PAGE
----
“They had us under the sun to put us in evidence. They put an awning on us and they took us covered in a truck so that we didn’t see the road if we wanted to escape”
“Nos levantaban a las seis de la mañana para hacer la cama; pero en aquel paraje no había cama, había petate a ras del suelo. Se escuchaba el viento por la noche con una manta muy fina y unos uniformes grises con los que nos identificaban los guardias”
“They woke us up at six in the morning to make our bed; but in that place there was no bed, there was a mat at ground level. You could hear the wind at night with a very thin blanket and gray uniforms with which we were identified by the guards”
1970’s: New Laws and Changes
Before Franco died in 1975, there were still some homophobic laws around. One of them was called “Law on dangerousness and social rehabilitation”, which was a kind of upgrade from the previous one, the “Bums and thugs law”.
The new law was instituted in 1970 and the Government tried to make it look like it was an advancement and more “liberal” than the previous one but, in the end, it was the same concept: trying to “cure” or “treat” homosexuality and having to spend 5 years on jail or asylum.
Although it was illegally created, Francesc Francino and Armand de Fluviá made the first modern association in defense of the LGBTQ+’s rights in Spain, the “Spanish Movement of Sexual Liberation”. Because of police abuse, it had to be dissolved in 1974.
Franco’s Death And a New Road to Liberty
In 1975, Franco was pronounced dead. This meant the end to a long and difficult dictatorship that brought a lot of suffering and pain to the society and people in Spain. It took a lot to recover from it but, eventually, the country got better and managed to get back to normal.
It was not until 1979 that the last homosexual prisoners were released from prison. LGBTQ+’s fight could finally get back on track. More and more associations raised up, and they were making themselves visible by organizing protest marches on big cities such as Madrid or Barcelona.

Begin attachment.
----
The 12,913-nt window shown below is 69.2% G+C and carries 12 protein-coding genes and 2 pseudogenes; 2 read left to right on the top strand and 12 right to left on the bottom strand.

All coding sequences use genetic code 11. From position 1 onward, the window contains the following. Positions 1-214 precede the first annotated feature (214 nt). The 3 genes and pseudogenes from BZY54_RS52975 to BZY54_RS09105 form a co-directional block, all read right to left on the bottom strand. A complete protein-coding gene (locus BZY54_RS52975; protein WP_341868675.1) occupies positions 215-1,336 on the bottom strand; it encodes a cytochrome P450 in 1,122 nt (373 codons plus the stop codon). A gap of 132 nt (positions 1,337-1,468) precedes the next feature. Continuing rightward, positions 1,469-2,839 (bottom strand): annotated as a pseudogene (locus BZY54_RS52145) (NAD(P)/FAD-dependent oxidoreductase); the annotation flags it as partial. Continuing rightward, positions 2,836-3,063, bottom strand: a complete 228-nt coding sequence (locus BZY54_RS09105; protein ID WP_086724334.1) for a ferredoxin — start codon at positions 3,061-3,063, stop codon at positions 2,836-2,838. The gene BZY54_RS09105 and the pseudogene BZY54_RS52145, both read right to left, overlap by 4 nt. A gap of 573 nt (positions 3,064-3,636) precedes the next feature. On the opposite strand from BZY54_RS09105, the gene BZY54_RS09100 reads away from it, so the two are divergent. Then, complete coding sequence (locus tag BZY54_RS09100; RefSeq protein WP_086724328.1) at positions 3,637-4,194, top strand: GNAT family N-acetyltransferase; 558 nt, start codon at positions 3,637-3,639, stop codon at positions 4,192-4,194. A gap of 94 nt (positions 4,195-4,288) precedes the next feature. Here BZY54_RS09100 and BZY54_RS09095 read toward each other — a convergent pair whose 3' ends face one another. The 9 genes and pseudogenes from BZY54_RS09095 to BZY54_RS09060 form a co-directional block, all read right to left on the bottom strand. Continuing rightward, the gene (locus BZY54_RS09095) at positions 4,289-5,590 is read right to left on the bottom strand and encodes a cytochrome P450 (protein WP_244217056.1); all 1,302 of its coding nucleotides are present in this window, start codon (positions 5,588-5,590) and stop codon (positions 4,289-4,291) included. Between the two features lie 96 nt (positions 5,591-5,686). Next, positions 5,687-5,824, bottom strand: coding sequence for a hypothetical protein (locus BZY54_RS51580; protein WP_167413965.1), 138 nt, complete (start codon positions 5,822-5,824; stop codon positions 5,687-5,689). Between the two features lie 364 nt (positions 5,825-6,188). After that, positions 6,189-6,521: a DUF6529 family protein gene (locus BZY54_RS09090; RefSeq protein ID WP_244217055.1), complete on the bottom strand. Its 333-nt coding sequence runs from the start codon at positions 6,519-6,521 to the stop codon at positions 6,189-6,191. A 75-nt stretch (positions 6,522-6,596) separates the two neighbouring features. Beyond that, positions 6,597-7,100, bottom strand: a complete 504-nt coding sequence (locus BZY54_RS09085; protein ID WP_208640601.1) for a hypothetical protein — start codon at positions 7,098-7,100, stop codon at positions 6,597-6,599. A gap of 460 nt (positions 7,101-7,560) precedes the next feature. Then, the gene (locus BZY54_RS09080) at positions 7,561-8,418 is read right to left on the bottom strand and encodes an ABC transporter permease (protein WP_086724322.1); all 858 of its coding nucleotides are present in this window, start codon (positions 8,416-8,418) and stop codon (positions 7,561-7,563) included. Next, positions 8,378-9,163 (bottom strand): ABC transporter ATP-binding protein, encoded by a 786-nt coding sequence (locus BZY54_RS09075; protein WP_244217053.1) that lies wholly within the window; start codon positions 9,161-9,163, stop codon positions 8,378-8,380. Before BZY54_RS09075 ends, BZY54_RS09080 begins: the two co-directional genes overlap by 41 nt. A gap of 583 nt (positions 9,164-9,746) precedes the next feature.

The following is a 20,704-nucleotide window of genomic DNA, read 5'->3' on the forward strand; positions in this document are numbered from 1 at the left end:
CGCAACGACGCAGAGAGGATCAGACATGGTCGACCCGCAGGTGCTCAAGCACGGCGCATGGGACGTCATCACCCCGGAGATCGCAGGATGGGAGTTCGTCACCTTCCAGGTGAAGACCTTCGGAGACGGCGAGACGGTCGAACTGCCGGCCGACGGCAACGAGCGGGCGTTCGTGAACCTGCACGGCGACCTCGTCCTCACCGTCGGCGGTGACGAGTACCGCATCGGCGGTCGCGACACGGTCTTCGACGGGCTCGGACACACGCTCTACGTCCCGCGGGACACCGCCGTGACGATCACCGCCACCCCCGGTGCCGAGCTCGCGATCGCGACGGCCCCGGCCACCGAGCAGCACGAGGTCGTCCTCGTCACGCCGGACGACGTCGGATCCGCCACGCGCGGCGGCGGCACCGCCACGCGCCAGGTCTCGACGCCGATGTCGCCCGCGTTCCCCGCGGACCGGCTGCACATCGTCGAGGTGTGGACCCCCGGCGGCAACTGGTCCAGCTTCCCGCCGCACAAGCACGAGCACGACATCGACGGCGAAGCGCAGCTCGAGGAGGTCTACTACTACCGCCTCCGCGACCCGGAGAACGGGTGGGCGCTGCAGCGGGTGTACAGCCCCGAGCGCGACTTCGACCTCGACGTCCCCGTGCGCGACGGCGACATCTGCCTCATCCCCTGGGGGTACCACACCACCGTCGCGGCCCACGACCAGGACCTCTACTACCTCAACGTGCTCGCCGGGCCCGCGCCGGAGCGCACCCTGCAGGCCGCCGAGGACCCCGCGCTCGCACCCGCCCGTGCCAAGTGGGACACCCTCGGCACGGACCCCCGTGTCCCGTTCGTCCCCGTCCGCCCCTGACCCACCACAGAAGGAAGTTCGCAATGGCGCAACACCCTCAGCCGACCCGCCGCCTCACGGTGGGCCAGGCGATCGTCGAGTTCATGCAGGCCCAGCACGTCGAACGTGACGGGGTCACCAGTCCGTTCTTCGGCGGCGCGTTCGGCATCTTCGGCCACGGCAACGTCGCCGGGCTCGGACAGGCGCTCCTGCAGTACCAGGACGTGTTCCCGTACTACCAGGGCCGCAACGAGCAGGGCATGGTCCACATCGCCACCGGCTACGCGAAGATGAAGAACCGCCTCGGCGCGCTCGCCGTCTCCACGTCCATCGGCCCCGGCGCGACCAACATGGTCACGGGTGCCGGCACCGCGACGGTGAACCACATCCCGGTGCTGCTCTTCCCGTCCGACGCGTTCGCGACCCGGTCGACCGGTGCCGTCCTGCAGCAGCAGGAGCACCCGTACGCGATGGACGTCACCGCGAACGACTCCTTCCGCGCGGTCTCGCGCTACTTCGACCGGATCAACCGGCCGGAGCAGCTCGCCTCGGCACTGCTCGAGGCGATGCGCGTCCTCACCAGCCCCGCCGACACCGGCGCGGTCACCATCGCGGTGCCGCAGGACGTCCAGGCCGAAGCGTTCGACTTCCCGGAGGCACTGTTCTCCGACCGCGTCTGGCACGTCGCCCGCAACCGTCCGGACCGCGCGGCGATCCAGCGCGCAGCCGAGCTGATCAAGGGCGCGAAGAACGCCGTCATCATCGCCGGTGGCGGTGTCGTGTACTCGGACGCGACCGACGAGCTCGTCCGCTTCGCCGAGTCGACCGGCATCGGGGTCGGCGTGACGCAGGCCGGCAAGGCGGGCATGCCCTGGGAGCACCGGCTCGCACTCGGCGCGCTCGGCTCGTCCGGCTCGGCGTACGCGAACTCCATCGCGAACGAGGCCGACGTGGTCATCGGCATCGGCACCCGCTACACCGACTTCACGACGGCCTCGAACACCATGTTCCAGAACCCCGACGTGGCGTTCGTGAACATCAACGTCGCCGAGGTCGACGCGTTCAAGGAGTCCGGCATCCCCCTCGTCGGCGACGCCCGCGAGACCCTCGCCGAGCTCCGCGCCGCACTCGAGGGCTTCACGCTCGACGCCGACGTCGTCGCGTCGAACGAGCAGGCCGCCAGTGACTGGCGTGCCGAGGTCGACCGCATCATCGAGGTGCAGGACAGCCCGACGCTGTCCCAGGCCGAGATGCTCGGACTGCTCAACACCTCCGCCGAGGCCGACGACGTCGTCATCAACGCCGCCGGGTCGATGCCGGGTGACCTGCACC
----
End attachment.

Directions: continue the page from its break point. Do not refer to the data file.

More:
Spain’s Situation Nowadays
I’m from Spain. As an LGBTQ+ member, I can say I’m very proud and grateful for everyone who fought and put up with our government and who still, to this day, keep fighting and demanding our rights.
Unfortunately, there’s still a generous amount of people that agree with everything Franco did and are even proud of it. The majority of Franco’s supporters nowadays are just relatives of those who were part of the regimen. I’m sure that there are still many things which have been left untouched and unsaid because if they come to light, many of us will be terrified.
The Necessity of Change
As a citizen here, I can fairly say Spain has always been more on the conservative side. Although our government keeps upholding in front of the entire country how “liberal” and open they are to feminism, the LGBTQ+ community, racism, etc. it isn’t at all like that.
Our current constitution was voted by the government in 1978; that’s 42 years ago. It’s true that a lot of laws have changed since then, but overall, it still keeps an old and traditional side view of things.
Everything’s not as pretty as it seems. We’re a monarchic state, and it has been like that for almost sixty years. Before the Civil War, Spain was a republican state. When the Civil War ended in 1939, we entered right in Franco’s dictatorship. After 35 years of leadership, Franco decided to declare Spain as a monarchic state.
Franco himself decided who would be the King and the family that would keep the succession line, and still to this day, that same family is reigning. Franco chose “Juan Carlos de Borbón I”, and he was the king from 1975 up until 2014. Then, he was replaced by his son, “Felipe IV de Borbón”. It’s been so many years like this that we’ve, in some way, get used to it.
But if you think about it, our monarchic system and royalty family were chosen by a dictator; a dictator that killed thousands of people and left many families without knowing where their sons, dads, and relatives were (and still have no clue).
This has always resonated with me very deeply. Because I’ve talked with other Spanish people from the community, I know we all feel the same. It’s exhausting and very sad to see all these people defending the monarchy, its traditional manners, and knowing they don’t care about us or our rights.
Change is needed. We need a comprehensive state that helps us acquire our rights and supports us with our fight. I’m very aware there’s so much left to do and accomplish, but we've gone a long way from where we started, and nothing’s gonna stop us now.